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Cultural Center of the Philippines



1980 / Color / Drama / 105 minutes / Direction: Marilou Diaz-AbayaΒ /Β Story and Screenplay: Ricardo LeeΒ /Β Cinematography and Editing: Manolo AbayaΒ / Production Design: Don EscuderoΒ /Β Sound: Amang Sanchez / Music: George CansecoΒ /Β Produced by Bancom Audiovision Corporation / Cast: Amy Austria (Monica Real), Gina Alajar (Cynthia), Charo Santos (Clara Valdez), Jay llagan (Tato), Johnny Delgado (Jake), Perla Bautista (Charing), Joonee Gamboa, Nello Nayo, Robert Tongko, and Boy Sabiniano

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Amy Austria and Jay Ilagan in Brutal, 1980 (Cesar Hernando Collection)

The news media sensationalize a grisly murder case: Monica Real is accused of killing her husband and two other men in her apartment in Manila. In jail, Monica completely withdraws from the world and refuses to talk even to her lawyer.

Undaunted, Clara Valdez, an aggressive journalist, is determined to find out what really happened. A feminist, Clara refuses to accept Monica’s guilt without hearing her side first. When Monica does not cooperate, Clara seeks out others who may be able to shed light on her past.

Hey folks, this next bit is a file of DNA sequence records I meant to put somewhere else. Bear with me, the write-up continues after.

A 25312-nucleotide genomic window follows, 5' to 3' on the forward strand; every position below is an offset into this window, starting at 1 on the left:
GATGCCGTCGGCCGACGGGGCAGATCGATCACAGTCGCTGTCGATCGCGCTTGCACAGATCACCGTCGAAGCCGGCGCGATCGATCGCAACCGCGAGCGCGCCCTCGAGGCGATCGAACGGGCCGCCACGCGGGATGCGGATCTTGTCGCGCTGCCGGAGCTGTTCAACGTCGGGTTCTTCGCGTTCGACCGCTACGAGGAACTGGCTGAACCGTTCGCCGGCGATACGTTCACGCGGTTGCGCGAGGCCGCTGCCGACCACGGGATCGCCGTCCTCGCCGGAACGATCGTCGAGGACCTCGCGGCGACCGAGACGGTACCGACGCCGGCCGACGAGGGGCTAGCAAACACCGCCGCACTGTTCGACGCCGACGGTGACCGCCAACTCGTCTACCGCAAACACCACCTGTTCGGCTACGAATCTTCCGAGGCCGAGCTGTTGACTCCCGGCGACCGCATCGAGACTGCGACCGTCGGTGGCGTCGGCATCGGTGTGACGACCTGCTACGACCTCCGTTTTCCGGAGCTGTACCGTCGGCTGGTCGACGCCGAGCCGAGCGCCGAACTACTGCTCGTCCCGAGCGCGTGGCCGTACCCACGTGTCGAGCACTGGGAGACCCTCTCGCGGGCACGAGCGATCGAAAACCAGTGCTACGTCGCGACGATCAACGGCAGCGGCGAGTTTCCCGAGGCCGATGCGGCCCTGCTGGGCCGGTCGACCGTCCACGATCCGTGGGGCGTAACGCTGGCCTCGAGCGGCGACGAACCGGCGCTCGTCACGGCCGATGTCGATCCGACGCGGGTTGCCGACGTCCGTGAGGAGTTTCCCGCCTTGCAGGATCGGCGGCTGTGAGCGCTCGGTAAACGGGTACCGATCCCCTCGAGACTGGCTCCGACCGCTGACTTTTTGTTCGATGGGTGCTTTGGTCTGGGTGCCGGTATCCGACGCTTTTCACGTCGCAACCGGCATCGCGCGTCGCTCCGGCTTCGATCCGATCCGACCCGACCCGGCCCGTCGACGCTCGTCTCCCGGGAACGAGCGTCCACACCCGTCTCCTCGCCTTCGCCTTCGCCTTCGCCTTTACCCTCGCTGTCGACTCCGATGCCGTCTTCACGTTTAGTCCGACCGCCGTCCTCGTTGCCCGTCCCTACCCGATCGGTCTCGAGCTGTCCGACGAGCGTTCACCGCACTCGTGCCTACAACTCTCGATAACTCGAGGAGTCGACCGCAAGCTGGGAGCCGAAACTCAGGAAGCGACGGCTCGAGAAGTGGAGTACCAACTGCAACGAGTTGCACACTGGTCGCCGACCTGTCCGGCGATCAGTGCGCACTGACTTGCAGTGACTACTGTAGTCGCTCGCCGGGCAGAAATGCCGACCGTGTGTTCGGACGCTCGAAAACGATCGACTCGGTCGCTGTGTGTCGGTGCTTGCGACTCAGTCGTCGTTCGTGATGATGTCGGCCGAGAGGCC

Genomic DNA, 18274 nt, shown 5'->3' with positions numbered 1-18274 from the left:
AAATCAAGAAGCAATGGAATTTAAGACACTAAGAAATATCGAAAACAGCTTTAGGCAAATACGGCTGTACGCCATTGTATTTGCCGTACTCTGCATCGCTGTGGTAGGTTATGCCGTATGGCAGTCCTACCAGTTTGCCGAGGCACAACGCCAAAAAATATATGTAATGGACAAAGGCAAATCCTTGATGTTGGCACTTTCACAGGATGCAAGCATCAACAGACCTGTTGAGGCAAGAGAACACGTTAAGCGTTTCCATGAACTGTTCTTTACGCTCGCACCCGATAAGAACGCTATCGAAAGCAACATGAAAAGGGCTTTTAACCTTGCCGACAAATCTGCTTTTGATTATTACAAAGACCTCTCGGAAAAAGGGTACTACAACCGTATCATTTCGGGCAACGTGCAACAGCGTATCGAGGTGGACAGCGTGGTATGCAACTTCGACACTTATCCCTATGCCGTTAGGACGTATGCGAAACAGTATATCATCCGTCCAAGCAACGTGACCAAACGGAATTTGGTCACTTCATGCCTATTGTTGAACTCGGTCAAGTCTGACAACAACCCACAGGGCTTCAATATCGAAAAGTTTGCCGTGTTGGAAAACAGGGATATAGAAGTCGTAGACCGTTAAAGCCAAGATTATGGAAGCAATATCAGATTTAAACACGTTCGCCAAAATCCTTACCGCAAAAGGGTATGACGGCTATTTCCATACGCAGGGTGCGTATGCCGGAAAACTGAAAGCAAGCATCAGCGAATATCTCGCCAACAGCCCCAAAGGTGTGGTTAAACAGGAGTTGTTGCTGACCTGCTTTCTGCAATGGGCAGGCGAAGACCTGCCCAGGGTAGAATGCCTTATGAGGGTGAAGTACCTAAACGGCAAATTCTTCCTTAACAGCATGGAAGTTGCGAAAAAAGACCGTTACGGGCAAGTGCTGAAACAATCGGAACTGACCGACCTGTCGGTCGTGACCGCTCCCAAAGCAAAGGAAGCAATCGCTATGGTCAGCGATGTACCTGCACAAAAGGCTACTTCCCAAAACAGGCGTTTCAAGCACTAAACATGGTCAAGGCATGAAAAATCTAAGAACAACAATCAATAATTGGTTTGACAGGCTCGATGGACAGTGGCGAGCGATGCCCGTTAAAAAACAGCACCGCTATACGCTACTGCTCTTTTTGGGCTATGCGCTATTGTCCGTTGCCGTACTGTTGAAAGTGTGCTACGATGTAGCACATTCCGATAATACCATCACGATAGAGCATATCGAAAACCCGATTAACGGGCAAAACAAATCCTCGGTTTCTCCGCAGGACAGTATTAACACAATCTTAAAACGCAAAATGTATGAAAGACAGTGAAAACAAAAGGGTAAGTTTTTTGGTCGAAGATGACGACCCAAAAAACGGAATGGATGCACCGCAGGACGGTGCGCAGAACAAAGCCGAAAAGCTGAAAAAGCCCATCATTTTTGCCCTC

Aling Charing, Monica’s mother, tells Clara that she brought up her daughter in the conventional way, preparing her for marriage and the role of wife and mother in the home. Monica was a sweet child and never gave her mother any trouble.

The family of Tato, Monica’s husband, is defensive. But Clara finds out that Tato was spoiled, aggressive, and prone to fits of violence. Both he and Monica were forced into marriage when Monica became pregnant after Tato raped her.

Cynthia is Monica’s promiscuous best friend. Monica was unaware that Cynthia secretly resented her for being everything that she, Cynthia, was not. It was Cynthia who incited Tato to rape Monica, telling him that Monica secretly loved him.

Slowly, the real reason behind the triple murder dawns on Clara. She confronts Monica. Monica snaps out of her stunned silence, breaks down, and confirms what Clara had suspected all along. Monica was the victim of male violence: Tato and his two friends, high on liquor and drugs, had taken turns raping her. When they passed out in their drunken stupor, Monica slashed their wrists and left them to bleed to death.

Brutal won the Filipino Academy of Movie Arts and Sciences award for Best Supporting Actress (Alajar), and was nominated for Gawad Urian’s Best Picture, Best Director, Best Screenplay, Best Actress (Austria), and Best Supporting Actor (Delgado). Brutal is the first Filipino movie to tackle rape as a feminist issue in the context of the Philippine patriarchal society. Β 

Written by Lena S. Pareja (1994)